A question for Bootstrap Experts concerning the Navbar collapse speed

When the navbar in the collapsed mode (mobile), and you click the hamburger menu, the navigation opens up (expands) at rate determined by a Bootstrap CSS class called .collapsing

So, for example, if you add the following code to your custom CSS,
.collapsing { transition: 1s; }
you will find that when you open the navbar with the hamburger menu, it will now open (expand) much more slowly than normal.

However (and this is what has me stumped) if you have a dropdown menu in your navigation, and you click it when you’ve changed the collapsing class, the speed at which the dropdown menu will expand to show the links within is not affected. It opens instantaneously.

I am trying to figure out what class (if any) controls the speed of this aspect of the navigation component. I’ve tried every class associated with the dropdown, and come up with zilch. I’m wondering if it may need to be done through javascript/jquery, but it must be possible because the Bootstrap Accordion component uses the same method to show the accordion contents, and it does it over the span of about .3s

Any thoughts my Bootstrap gurus?

I think the reason that there is no default transition for the dropdown is that it uses the popper.js.

Since positioning the popups is most important as you can set it to open above, below, to the right, to the left and also add offsets - setting a default transition would just mean changes every time someone chose a new position location. This does leave it up to you to add your own transition though, probably using visibility or opacity transitions or keyframe animations. There are numerous examples out there…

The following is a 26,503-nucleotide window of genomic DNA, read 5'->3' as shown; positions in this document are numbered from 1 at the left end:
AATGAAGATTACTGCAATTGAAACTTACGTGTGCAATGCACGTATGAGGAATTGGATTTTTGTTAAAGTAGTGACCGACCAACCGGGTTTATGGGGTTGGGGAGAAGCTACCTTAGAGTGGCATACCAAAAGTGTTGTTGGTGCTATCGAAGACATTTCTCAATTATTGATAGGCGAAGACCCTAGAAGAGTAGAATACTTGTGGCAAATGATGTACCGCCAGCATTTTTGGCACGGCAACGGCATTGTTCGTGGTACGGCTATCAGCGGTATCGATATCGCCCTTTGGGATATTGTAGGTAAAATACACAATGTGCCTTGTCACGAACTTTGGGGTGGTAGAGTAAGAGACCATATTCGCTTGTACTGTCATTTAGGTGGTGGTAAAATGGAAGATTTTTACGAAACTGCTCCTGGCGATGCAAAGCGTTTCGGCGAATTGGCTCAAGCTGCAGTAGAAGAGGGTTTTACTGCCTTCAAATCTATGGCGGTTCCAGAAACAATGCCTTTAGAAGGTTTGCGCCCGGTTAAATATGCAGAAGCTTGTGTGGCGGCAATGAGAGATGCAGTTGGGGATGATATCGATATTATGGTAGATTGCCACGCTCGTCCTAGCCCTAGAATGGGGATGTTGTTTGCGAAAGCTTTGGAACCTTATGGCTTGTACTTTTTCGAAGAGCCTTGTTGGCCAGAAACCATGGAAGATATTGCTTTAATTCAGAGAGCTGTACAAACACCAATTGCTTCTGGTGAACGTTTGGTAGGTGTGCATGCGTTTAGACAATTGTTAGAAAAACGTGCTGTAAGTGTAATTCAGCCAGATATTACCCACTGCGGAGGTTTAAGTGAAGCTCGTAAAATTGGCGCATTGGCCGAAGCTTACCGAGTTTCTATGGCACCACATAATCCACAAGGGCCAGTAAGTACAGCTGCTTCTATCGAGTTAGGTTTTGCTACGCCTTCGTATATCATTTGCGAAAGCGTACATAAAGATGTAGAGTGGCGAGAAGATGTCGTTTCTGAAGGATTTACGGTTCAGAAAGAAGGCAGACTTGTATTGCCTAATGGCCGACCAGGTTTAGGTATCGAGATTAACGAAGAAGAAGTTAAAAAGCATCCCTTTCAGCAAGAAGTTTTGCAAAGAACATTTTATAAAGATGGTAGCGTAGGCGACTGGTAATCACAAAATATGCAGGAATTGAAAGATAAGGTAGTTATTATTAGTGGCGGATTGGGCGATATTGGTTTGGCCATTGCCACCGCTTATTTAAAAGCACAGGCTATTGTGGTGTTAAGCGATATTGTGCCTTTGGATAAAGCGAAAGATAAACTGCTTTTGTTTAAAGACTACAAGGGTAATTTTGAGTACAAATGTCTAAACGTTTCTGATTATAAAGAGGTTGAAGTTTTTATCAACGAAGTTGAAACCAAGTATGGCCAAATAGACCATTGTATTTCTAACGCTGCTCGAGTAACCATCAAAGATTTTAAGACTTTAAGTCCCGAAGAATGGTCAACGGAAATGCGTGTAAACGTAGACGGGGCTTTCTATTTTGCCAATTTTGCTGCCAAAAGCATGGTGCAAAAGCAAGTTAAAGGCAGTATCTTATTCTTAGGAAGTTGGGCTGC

I have no trouble changing the effect or speed of how the drop-down menu in the navbar displays, at either desktop or mobile sizes.

What I am talking about is the speed at which the background… the actual navbar itself, expands BELOW the dropdown. Perhaps this animation will help clarify. Be patient and watch it all the way through…

I like this plugin…

I shall take a look at it. I currently use CSS to control my menu effects because it’s lighter-weight and easier than JS. And also, because I’m a total noob with JS, and only use it as a last resort. (pathetic, I know.)

For example, here’s how I currently make nice, fading dropdowns on most of my websites:

 .dropdown-menu {
    display: block;
    visibility: hidden;
    opacity: 0;
    transform: translateY(-10px);
    transition: all .5s;
    height: 0;

.dropdown-menu.show {
    display: block;
    visibility: visible;
    opacity: 1;
    transform: translateY(0px);
    transition: all .5s;
    height: auto;

The height rule isn’t really necessary on desktop navigation, but I keep it in there because I sometimes use this code on mobile, which then requires some additional CSS that needs the height declaration.